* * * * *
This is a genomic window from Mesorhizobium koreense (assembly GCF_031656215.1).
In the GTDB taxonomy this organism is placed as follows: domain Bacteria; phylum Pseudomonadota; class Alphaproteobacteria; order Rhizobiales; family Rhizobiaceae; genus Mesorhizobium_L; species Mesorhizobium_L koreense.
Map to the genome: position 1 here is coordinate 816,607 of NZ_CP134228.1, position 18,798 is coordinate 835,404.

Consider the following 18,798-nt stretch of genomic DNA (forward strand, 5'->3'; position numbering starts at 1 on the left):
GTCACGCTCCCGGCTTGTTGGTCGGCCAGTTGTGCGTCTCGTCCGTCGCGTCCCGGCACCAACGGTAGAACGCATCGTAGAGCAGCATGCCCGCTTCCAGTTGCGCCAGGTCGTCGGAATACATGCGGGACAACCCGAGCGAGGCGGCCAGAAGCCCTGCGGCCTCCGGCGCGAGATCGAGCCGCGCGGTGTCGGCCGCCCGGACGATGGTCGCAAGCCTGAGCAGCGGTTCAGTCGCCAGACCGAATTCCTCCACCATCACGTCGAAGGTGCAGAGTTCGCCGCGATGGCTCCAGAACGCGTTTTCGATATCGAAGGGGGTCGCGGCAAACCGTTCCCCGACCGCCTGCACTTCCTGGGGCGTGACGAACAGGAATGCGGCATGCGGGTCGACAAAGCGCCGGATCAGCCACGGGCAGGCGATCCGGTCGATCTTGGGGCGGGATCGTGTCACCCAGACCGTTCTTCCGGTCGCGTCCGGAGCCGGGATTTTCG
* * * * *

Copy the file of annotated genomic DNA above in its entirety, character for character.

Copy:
This is a genomic window from Mesorhizobium koreense (assembly GCF_031656215.1).
In the GTDB taxonomy this organism is placed as follows: domain Bacteria; phylum Pseudomonadota; class Alphaproteobacteria; order Rhizobiales; family Rhizobiaceae; genus Mesorhizobium_L; species Mesorhizobium_L koreense.
Map to the genome: position 1 here is coordinate 816,607 of NZ_CP134228.1, position 18,798 is coordinate 835,404.

Consider the following 18,798-nt stretch of genomic DNA (forward strand, 5'->3'; position numbering starts at 1 on the left):
GTCACGCTCCCGGCTTGTTGGTCGGCCAGTTGTGCGTCTCGTCCGTCGCGTCCCGGCACCAACGGTAGAACGCATCGTAGAGCAGCATGCCCGCTTCCAGTTGCGCCAGGTCGTCGGAATACATGCGGGACAACCCGAGCGAGGCGGCCAGAAGCCCTGCGGCCTCCGGCGCGAGATCGAGCCGCGCGGTGTCGGCCGCCCGGACGATGGTCGCAAGCCTGAGCAGCGGTTCAGTCGCCAGACCGAATTCCTCCACCATCACGTCGAAGGTGCAGAGTTCGCCGCGATGGCTCCAGAACGCGTTTTCGATATCGAAGGGGGTCGCGGCAAACCGTTCCCCGACCGCCTGCACTTCCTGGGGCGTGACGAACAGGAATGCGGCATGCGGGTCGACAAAGCGCCGGATCAGCCACGGGCAGGCGATCCGGTCGATCTTGGGGCGGGATCGTGTCACCCAGACCGTTCTTCCGGTCGCGTCCGGAGCCGGGATTTTCG